Countries have been very conscious about reducing carbon emissions in all modes of transport. Against this backdrop, a major milestone was achieved in aviation sector, as Eviation aircraft completed its first flight on its zero-emission ‘Alice’ aircraft.

Recently, Alice flew in the skies above central Washington state. During its brief flight, the aircraft touched a speed of about 171 miles per hour, propelled by two electric motors spinning two propellers near the tail, pulling energy from 8,000 pounds of batteries. Guests got a glimpse of the event that was live-streamed.

Eviation Alice, Credit: Matti Blume/CC BY-SA 4.0

The nine-seater commuter plane Alice is set to become the first all-electric airplane to enter commercial service. It is designed to make short hops of about 250 NM. Furthermore, it is powered by two 850 hp Magni650 electric motors designed by MagniX, and the power for the airplane is stored in a 900 kWh battery.

Alice produces no carbon emissions. Plus, the aircraft significantly reduces noise and costs a fraction to operate per flight hour compared to light jets or high-end turboprops. The new-generation aircraft has incredible power to transform communities. It provides access to airports not currently used by commercial flights due to noise concerns or restricted operating hours.

Eviation President and CEO Gregory Davis stated that they had successfully electrified the skies with the unforgettable first flight of Alice. He added that people now know what affordable, clean, and sustainable aviation looks and sounds like for the first time in a fixed-wing, all-electric aircraft. Furthermore, he reiterated that it was a ground-breaking milestone, which will lead to innovation in sustainable air travel, and shape both passenger and cargo travel in the future.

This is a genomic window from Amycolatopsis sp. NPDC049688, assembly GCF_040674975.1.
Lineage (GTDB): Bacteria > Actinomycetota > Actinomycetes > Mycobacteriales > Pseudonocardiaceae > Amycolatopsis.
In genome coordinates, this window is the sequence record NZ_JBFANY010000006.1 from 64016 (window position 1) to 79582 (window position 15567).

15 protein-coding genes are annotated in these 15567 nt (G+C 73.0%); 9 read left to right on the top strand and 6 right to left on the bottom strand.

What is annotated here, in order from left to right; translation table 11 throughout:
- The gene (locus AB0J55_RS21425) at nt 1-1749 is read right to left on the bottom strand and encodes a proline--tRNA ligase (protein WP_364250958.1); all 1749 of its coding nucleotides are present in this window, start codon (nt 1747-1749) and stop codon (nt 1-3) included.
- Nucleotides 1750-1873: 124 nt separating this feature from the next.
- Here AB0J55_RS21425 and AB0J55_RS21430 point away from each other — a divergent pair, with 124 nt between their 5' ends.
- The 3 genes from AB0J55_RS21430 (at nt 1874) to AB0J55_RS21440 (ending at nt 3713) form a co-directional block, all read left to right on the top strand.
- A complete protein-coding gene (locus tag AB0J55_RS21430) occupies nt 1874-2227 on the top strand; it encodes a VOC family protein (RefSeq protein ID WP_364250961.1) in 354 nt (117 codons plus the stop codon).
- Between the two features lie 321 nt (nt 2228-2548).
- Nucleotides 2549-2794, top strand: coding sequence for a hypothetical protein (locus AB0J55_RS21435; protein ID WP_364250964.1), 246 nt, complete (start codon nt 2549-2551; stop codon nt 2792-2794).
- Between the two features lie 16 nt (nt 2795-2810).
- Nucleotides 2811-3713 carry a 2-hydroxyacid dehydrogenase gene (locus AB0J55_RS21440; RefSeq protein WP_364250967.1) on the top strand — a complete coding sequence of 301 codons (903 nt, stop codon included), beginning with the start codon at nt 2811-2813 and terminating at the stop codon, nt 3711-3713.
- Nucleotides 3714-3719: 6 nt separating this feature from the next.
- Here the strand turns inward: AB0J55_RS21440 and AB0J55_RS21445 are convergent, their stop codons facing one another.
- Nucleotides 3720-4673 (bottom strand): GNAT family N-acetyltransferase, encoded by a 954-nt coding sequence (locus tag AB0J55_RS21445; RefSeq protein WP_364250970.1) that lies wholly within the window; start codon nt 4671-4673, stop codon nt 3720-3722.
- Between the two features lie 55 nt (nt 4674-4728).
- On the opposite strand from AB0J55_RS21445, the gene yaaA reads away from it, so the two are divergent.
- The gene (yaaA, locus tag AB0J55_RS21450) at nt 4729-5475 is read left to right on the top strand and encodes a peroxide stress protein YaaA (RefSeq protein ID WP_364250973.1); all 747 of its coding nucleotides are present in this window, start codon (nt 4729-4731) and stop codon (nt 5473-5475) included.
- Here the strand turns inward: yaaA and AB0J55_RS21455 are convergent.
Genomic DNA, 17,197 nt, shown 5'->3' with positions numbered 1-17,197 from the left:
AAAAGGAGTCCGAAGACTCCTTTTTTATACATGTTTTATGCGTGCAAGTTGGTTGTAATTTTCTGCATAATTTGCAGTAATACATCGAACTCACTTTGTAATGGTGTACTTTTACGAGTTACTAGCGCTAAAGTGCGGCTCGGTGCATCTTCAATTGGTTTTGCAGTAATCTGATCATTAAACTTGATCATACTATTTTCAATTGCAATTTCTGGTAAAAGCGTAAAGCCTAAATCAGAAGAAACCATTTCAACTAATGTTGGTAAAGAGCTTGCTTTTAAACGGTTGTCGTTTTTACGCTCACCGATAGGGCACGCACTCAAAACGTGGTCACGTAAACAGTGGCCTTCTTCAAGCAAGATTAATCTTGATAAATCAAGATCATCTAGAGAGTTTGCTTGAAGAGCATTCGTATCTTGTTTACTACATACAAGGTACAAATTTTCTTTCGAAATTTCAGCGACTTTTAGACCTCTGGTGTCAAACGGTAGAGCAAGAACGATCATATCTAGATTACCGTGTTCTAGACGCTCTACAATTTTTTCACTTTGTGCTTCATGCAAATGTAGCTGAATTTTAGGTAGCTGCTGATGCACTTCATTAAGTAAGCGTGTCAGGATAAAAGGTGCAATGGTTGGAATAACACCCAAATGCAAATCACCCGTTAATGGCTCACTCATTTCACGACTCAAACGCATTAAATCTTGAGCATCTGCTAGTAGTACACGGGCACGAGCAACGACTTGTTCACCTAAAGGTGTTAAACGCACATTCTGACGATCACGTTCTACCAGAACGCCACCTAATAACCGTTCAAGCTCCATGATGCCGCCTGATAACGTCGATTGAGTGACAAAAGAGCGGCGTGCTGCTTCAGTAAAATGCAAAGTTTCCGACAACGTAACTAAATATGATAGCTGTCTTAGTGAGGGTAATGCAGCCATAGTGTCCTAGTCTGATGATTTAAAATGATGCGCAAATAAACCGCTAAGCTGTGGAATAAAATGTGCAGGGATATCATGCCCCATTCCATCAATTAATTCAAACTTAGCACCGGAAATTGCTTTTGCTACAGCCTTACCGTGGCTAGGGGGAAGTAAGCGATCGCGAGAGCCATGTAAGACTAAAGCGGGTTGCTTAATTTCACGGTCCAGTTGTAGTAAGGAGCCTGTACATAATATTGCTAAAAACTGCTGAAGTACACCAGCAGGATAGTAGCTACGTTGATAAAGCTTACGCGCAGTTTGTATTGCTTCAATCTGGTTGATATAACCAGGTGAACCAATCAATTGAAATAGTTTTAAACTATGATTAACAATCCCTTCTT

Davis added that the biggest tech challenge that Eviation has to overcome is the development of the batteries. He added that it is looking at the evolution of the chemistry and the physics around those batteries. He stressed that they do need the industry to boost the energy density.

Moreover, apart from the company’s biggest technical hurdle, there are others such as conducting more flight tests, building more aircraft, and getting the commuter aircraft certified under the FAA’s Part 23. Plus, eventually shipping it to customers such as DHL or Cape Air at prices that airlines can afford. Davis stated that they hoped to make their first deliveries in 2027.

Davis highlighted that the flight produced lots of systems data that Eviation needs to process. That data is measured in terabytes. He highlighted that they need to review it, and understand how the performance of the aircraft matched their models – so they would be doing that over the next couple of weeks.